Thursday 8 October 2020

#BookReview — Antonius: Soldier of Fate (The Antonius Trilogy, Book 3) by Brook Allen #HistoricalFiction #AncientRome @1BrookAllen


Antonius: Soldier of Fate

(The Antonius Trilogy, Book 3)

By Brook Allen


At last: the Antonius Trilogy’s riveting conclusion…


Marcus Antonius has it all—power, prestige, and a heroic military reputation among his countrymen. But as master of Rome’s eastern provinces and kingdoms, he must maintain peace, and in so doing, sacrifices his own happiness, yoked within a loveless marriage and an eroding alliance. As his colleague Octavian’s star rises, Marcus must compete with his rival’s success, though it leads to an embittered struggle threatening to end their unity.

Once Marcus finally takes matters into his own hands, his fate becomes tied to the east—far from Rome and his seat of power, to a horrific campaign that will forever alter him, and to the love of Egypt’s Queen. He is a man torn between two countries and two families, and ultimately—a soldier fated to be the catalyst transforming Rome from Republic to Empire.



“Truth is always so enlightening…”


Caesar is dead, as are those responsible for his murder. After over 100 years of conflict, what the Empire needed now more than ever was stability and peace. However, even in death Caesar still had the power to divide and, it seemed, to conquer.


They may have been drifting apart, but to name Octavian as his heir, to dismiss his own son made no sense to Marcus Antonius.


Octavian may well be good with words, but he is an arrogant man. To make matters worse, Octavian leads from behind his army. The Empire needs a strong leader, a warrior. It does not need a conceited boy. It needs Antonius. 


However, Antonius has many enemies, and he keeps making more. Whereas Octavian has the privilege of being Caesar’s adopted son and named heir. He also knows what to say and when to say it. If Antonius is not careful, Octavian could make a formidable enemy.


If he is to survive, then Antonius must be prepared to compromise with Octavian. If Antonius could control the Eastern Empire, then that would be enough, for now, as long as Octavian treated him and his men with the respect they deserved.


However, Octavian is a fickle ally, and he has ambitions of his own…


From a savage execution to the defamation of a once-celebrated war hero, Antonius: Soldier of Fate (Antonius Trilogy, Book #3) is the enthralling story of Marcus Antonius’ dramatic fall from grace.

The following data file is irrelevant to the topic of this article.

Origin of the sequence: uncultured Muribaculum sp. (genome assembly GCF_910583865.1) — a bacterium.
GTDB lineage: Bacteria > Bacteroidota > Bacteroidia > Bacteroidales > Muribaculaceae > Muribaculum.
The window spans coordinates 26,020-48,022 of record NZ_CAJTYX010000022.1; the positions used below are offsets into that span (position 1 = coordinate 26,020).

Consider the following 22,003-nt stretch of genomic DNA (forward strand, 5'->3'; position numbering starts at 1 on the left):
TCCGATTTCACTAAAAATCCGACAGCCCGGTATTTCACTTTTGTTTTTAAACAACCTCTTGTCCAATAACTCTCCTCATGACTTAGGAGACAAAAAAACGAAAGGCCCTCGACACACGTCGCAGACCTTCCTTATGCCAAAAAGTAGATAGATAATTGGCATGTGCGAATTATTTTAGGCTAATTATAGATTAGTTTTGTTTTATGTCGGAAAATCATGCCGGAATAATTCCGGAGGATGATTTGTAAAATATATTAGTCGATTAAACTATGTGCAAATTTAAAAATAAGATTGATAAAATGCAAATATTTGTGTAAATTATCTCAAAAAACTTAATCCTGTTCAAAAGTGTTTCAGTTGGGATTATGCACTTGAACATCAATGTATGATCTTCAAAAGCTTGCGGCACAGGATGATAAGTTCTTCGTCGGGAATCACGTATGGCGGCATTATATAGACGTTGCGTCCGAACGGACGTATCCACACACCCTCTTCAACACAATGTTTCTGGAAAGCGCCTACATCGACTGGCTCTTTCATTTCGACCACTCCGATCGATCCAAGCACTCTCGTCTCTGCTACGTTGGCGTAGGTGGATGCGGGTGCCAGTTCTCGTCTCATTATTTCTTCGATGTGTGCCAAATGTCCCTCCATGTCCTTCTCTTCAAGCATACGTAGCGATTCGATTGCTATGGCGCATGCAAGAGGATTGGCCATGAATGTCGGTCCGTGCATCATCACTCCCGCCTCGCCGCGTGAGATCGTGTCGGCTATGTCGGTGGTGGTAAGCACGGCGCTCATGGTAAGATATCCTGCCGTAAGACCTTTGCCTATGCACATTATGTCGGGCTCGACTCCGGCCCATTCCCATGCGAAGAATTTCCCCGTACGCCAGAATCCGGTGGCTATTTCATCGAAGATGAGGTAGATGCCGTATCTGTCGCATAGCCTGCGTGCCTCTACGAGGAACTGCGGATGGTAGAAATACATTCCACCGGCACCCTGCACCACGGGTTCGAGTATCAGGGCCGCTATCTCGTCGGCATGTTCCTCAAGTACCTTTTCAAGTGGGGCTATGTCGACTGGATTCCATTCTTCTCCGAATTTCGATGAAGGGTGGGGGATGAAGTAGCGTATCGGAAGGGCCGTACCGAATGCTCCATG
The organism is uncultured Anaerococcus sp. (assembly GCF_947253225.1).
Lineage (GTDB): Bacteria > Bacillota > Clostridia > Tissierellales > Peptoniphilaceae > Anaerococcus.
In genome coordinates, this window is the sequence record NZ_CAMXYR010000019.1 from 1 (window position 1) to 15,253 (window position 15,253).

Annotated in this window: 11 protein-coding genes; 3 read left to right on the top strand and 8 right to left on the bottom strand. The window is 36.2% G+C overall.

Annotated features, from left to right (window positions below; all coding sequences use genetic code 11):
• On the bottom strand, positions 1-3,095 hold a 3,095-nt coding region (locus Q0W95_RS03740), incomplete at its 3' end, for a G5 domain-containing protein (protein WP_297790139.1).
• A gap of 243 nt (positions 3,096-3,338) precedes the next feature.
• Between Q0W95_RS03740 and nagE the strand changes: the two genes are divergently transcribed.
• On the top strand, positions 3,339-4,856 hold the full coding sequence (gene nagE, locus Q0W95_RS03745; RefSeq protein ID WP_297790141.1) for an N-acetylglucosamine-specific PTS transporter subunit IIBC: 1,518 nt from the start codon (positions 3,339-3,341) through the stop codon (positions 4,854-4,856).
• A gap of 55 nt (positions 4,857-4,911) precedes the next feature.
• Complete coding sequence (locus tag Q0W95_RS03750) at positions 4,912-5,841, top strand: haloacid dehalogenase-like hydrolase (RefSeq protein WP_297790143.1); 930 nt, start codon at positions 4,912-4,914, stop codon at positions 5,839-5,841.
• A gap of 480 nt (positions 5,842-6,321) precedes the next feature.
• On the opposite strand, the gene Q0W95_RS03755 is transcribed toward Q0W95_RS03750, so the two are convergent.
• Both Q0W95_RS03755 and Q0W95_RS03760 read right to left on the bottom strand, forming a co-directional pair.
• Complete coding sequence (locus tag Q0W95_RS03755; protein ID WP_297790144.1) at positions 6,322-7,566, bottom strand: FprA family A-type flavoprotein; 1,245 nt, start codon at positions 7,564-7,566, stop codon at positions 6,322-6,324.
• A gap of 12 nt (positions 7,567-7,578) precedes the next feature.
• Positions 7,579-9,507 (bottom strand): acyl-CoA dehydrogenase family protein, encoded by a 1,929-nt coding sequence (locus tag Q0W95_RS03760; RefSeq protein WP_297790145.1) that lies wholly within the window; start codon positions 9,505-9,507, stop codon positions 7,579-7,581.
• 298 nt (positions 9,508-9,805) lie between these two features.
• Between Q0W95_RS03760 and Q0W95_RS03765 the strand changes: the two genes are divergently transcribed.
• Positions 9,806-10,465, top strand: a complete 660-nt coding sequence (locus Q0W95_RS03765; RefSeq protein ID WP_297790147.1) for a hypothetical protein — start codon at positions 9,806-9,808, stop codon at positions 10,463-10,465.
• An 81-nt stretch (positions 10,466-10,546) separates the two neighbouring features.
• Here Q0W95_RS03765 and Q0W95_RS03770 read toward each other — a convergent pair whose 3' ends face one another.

The victors write history, and they take pride in assassinating the characters of their enemies — for thousands of years, we have believed Octavian’s propaganda. Marcus Antonius, a man who was bewitched by an Egyptian Queen, a man who turned his back on Rome for the pleasures that the flesh offered, and then killed himself when he realised he was defeated. A dishonourable end for a dishonourable man. But what if we looked past the defamation, what if we sought the real Marcus Antonius? I have often wondered what we would find. Would we discover a disgraceful, disreputable man, or one who had been grievously wronged?


At last, there is a Historical Fiction series that explores in-depth the life of Marcus Antonius. In her fabulous trilogy, Allen has looked past the twisted truth that suited a political agenda and has depicted an Antonius that was a courageous man, a loyal friend, and a worthy enemy. Soldier of Fate (Antonius Trilogy, Book #3) is a heart-wrenchingly gripping read about the final years of Marcus Antonius’ life.


Having read the first two books in this beguiling trilogy, I found myself both looking forward to and dreading the final instalment — anyone familiar with Roman history will already know how this story is going to end. Therefore, how refreshing it was to read this sorry tale from Antonius’ perspective — without the persuasive narrative of a man who was destined to become the first Roman Emperor. Forget everything you think you know about Antonius and be prepared for a harrowing, tear-jerking story of love, hate and a desperate betrayal.

With a crimson-bordered senatorial toga, that warns of a desperate foreshadowing of the blood that will be spilt, comes a novel that is as rich in historical detail as it is in story. Wanting to replicate Alexander the Great’s success, Antonius set himself upon a path that would end, much like Alexander’s did, with his untimely death. Allen has explored the latter years of Antonius’ life with a historian’s knowledge and a novelist’s intuition for what makes a captivating read.


Allen’s Antonius is a man who has triumphed over adversity, who started with nothing and who became so tantalisingly close to having everything he wanted. Allen has given her readers a protagonist who wants to do the right thing, not only for himself and his family but for the Empire. He is also a man who is very ambitious and isn’t afraid to stand up to other powerful men.